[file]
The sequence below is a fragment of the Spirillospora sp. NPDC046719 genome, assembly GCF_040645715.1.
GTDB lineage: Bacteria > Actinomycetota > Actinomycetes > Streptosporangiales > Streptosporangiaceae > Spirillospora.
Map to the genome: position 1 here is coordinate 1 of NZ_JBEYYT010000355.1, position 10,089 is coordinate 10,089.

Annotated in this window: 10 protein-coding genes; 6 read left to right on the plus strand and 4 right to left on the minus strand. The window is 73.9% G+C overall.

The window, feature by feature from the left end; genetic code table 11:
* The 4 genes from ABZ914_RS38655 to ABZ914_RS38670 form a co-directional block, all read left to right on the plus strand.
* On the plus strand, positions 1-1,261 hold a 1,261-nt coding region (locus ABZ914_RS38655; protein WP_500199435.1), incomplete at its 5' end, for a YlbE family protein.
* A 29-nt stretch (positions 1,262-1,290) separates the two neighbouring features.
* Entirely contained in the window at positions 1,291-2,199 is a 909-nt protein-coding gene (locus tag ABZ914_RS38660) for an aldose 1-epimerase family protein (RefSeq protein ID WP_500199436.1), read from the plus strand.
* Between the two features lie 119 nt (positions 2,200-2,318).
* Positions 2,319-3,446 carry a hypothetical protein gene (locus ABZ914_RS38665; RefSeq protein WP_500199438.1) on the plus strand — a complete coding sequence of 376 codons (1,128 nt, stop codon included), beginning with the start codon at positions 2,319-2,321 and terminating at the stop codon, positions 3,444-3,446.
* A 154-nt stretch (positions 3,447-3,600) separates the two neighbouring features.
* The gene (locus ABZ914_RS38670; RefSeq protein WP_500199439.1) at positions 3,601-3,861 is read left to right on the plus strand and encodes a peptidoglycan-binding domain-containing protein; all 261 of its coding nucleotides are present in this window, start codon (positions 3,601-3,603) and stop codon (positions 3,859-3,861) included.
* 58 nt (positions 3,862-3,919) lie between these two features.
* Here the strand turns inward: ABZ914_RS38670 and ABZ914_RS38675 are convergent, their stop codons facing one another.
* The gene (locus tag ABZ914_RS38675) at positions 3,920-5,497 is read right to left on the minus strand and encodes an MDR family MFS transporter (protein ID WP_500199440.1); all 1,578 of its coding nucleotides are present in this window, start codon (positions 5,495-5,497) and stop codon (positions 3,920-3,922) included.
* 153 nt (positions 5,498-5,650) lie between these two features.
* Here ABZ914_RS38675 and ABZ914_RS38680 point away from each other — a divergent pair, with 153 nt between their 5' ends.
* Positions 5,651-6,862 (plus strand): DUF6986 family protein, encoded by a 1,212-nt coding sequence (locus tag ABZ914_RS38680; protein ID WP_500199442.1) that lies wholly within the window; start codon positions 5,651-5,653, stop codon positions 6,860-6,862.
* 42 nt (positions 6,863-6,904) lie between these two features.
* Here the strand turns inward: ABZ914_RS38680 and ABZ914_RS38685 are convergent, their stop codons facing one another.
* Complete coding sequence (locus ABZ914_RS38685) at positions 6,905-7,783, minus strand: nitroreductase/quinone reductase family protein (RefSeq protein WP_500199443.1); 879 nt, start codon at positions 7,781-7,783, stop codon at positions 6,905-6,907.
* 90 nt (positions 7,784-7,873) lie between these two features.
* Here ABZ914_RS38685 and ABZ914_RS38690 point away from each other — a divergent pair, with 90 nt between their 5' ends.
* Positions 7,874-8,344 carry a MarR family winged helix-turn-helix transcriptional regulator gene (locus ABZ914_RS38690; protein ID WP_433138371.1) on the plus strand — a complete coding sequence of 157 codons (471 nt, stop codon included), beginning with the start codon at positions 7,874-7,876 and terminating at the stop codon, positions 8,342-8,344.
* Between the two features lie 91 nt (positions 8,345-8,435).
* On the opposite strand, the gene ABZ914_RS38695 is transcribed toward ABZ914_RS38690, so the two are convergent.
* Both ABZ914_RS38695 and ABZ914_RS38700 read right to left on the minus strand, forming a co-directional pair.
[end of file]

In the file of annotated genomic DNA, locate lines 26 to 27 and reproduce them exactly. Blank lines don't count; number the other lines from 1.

* Between the two features lie 91 nt (positions 8,345-8,435).
* On the opposite strand, the gene ABZ914_RS38695 is transcribed toward ABZ914_RS38690, so the two are convergent.